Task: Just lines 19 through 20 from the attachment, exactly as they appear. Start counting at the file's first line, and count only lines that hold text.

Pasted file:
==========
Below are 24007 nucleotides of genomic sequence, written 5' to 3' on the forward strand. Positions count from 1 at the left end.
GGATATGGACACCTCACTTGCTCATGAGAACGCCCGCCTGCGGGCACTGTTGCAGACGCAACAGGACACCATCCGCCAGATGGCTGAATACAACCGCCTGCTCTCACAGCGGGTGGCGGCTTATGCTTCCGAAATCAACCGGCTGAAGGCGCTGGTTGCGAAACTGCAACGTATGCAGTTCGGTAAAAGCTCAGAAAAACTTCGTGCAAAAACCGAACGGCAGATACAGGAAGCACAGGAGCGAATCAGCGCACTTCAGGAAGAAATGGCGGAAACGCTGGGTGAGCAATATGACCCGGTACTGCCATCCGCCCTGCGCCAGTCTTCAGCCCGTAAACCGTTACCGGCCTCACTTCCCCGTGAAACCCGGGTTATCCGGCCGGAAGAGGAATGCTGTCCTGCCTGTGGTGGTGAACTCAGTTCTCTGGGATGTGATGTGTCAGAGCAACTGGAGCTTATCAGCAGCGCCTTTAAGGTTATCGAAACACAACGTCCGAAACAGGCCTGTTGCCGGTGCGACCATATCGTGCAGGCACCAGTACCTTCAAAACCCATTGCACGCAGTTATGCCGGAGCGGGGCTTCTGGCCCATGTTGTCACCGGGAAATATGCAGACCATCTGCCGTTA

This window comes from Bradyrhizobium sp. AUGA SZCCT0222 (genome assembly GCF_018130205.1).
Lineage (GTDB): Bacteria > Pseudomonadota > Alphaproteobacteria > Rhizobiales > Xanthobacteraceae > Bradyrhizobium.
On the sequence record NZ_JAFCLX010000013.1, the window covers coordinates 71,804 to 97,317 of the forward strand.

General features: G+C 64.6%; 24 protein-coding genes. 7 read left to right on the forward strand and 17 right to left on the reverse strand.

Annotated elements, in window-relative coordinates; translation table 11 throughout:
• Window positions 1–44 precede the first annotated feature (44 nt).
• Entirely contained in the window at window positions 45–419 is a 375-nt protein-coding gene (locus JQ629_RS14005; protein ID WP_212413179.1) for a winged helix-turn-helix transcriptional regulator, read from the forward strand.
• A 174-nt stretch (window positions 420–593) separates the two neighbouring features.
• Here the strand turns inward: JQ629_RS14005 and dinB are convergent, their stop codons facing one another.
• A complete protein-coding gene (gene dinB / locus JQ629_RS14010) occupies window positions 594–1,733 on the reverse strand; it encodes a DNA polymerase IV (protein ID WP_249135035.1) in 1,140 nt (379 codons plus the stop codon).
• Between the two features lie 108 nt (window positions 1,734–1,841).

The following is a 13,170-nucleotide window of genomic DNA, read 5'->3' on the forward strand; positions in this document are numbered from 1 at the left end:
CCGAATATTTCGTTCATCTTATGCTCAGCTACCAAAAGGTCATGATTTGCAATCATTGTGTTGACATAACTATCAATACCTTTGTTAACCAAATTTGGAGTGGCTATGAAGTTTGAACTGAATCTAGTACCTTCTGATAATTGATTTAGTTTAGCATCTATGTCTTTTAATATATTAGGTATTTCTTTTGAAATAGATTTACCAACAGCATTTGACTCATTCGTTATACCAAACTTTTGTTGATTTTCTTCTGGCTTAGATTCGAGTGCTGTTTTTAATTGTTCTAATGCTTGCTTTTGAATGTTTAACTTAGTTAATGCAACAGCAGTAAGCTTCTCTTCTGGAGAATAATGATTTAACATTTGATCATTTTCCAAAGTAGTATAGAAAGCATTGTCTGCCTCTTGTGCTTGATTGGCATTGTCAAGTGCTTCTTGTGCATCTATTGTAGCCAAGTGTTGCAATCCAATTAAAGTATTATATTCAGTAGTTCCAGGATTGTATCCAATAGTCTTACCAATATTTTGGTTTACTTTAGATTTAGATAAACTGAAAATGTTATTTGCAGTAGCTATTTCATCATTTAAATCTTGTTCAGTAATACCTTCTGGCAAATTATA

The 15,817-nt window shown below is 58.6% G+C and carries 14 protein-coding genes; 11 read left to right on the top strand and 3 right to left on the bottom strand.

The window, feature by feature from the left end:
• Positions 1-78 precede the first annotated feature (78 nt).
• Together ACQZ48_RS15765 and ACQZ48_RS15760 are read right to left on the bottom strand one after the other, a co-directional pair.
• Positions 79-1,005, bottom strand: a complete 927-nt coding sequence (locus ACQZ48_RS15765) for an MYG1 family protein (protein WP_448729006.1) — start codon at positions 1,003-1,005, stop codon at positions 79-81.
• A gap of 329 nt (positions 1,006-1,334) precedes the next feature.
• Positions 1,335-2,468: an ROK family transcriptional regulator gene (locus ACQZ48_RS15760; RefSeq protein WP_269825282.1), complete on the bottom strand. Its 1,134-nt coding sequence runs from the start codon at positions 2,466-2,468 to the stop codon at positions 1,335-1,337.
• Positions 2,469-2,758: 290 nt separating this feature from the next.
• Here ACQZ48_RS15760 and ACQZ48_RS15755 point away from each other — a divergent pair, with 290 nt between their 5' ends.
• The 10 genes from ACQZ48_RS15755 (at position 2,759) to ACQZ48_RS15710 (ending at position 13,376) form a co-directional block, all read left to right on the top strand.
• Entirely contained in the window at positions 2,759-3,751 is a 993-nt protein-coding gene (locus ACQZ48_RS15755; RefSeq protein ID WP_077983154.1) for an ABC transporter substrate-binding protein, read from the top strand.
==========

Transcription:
• Together ACQZ48_RS15765 and ACQZ48_RS15760 are read right to left on the bottom strand one after the other, a co-directional pair.
• Positions 79-1,005, bottom strand: a complete 927-nt coding sequence (locus ACQZ48_RS15765) for an MYG1 family protein (protein WP_448729006.1) — start codon at positions 1,003-1,005, stop codon at positions 79-81.